Resourcing participation

Effective participation takes time and costs money. There should be a clear budget, people to run the process, and the budget should be made clear to those being asked to participate.

Estimates vary as to how much of the budget should be allocated to this. Some guidelines indicate as little 1% but on some community projects it can be as high as a third. This, like any other component of the project, must be judged against the objectives to see how cost effective it is in relation to what you are trying to achieve. The most important objective of any community project is its successful long term completion and this must be judged against the potential for spiralling community participation costs.

community participation

Some of the potential costs to consider when looking at how best to resource this participation:

  • Staff time costs
  • Costs of publicity / survey materials
  • Costs of venues for discussions, community event costs etc.
  • Costs of analysing data and producing report
  • Community event costs
  • Staff training costs
  • Cost of external facilitator (if you need / want / can afford one)
  • Volunteers expenses
  • Costs of volunteer time (include this - even if you cannot pay them, this should be recognised in the budget as an 'in-kind' contribution)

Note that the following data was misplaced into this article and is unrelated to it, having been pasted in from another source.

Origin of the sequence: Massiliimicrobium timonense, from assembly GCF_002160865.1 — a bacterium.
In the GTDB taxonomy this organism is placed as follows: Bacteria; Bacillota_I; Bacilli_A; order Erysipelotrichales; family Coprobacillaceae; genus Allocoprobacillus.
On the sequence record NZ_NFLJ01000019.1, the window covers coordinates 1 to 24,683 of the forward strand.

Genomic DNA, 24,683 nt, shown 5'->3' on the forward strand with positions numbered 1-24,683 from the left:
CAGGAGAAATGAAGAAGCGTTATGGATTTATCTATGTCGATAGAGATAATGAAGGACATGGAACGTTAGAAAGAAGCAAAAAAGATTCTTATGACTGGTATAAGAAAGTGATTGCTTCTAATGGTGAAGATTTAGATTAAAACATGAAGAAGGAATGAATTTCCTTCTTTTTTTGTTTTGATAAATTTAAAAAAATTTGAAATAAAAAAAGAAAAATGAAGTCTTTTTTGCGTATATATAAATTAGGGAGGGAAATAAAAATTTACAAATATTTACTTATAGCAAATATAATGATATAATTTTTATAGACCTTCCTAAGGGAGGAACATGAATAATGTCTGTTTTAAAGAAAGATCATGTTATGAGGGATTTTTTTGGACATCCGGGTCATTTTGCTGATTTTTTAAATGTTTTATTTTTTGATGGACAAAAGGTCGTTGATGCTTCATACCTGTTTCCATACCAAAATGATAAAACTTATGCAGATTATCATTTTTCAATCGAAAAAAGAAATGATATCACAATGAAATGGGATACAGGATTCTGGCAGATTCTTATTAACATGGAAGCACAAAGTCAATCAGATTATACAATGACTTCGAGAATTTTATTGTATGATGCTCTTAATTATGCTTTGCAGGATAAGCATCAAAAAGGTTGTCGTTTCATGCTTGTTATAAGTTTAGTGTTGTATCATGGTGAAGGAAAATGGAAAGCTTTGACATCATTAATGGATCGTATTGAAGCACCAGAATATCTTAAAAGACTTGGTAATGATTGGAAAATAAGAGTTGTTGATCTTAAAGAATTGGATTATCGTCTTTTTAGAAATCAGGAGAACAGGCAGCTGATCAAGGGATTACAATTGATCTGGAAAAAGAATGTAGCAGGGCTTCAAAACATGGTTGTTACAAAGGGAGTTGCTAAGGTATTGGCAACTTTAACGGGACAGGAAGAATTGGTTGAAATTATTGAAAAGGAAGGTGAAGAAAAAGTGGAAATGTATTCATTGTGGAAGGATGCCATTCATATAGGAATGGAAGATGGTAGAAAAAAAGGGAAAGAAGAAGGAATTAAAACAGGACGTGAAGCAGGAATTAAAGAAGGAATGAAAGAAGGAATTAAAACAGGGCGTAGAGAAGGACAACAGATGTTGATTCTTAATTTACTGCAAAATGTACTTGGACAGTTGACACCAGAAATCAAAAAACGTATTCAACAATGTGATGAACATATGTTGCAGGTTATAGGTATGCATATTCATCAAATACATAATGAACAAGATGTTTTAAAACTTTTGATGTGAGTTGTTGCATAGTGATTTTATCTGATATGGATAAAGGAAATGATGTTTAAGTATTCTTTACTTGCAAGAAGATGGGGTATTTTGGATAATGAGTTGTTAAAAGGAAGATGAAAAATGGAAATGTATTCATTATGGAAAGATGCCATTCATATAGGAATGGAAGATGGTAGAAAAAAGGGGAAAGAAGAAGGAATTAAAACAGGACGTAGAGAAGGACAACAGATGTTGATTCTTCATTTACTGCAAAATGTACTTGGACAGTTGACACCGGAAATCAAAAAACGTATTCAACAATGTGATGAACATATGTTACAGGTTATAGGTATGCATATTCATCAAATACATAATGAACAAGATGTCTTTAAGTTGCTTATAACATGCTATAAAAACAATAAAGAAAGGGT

• If a survey is undertaken, you could include costs of training for those helping with a survey (people learn skills as they help do the survey)

This shows that participative working can be expensive, but this cost may be quite legitimate. As such it should be valued, and the best way to get it resourced is to identify it clearly in fundraising bids, and to explain that it is an integral part of the project. Every bit of work has value and it is important that this is recorded and costed.


We hope that this section has given you some ideas on how to increase community participation in the project. Please remember that we are not talking about the community participating in the completed project. That is covered in "making it last" section and is more concerned with ensuring that the end product is visible and still engages the community in a sustainable and long term way.

This section is about trying to physically engage the community in the creation of the project and forming a connection that will help to ensure long term sustainability.

Remember

  • Get people involved in hands-on activities such as weeding, clearing paths, picking litter, planting etc. (as employees or volunteers).
  • Involve project representatives in all stages of the contract process.
  • Keep people informed on the progress of the project.
  • Celebrate milestones with community events to maintain interest in the project.

Go to the next section - Working with other organisations


Useful links

Consultation training